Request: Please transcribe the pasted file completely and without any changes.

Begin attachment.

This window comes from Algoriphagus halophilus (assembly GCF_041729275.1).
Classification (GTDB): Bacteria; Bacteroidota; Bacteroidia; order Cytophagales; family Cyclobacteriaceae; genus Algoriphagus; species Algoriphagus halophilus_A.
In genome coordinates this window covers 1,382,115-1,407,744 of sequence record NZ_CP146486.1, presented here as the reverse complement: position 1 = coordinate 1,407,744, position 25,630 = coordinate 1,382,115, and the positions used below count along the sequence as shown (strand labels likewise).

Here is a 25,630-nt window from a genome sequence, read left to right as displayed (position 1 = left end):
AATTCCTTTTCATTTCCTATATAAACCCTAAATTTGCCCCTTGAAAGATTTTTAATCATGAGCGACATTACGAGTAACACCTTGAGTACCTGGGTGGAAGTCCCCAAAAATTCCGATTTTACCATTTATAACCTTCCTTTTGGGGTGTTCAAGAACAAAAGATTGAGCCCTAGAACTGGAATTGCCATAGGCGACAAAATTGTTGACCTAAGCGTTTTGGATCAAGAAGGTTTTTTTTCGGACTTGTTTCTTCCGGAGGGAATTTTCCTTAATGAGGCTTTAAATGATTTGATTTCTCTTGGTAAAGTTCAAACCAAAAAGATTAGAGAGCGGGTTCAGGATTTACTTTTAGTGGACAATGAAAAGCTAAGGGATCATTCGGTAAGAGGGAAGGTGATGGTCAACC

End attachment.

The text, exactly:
This window comes from Algoriphagus halophilus (assembly GCF_041729275.1).
Classification (GTDB): Bacteria; Bacteroidota; Bacteroidia; order Cytophagales; family Cyclobacteriaceae; genus Algoriphagus; species Algoriphagus halophilus_A.
In genome coordinates this window covers 1,382,115-1,407,744 of sequence record NZ_CP146486.1, presented here as the reverse complement: position 1 = coordinate 1,407,744, position 25,630 = coordinate 1,382,115, and the positions used below count along the sequence as shown (strand labels likewise).

Here is a 25,630-nt window from a genome sequence, read left to right as displayed (position 1 = left end):
AATTCCTTTTCATTTCCTATATAAACCCTAAATTTGCCCCTTGAAAGATTTTTAATCATGAGCGACATTACGAGTAACACCTTGAGTACCTGGGTGGAAGTCCCCAAAAATTCCGATTTTACCATTTATAACCTTCCTTTTGGGGTGTTCAAGAACAAAAGATTGAGCCCTAGAACTGGAATTGCCATAGGCGACAAAATTGTTGACCTAAGCGTTTTGGATCAAGAAGGTTTTTTTTCGGACTTGTTTCTTCCGGAGGGAATTTTCCTTAATGAGGCTTTAAATGATTTGATTTCTCTTGGTAAAGTTCAAACCAAAAAGATTAGAGAGCGGGTTCAGGATTTACTTTTAGTGGACAATGAAAAGCTAAGGGATCATTCGGTAAGAGGGAAGGTGATGGTCAACC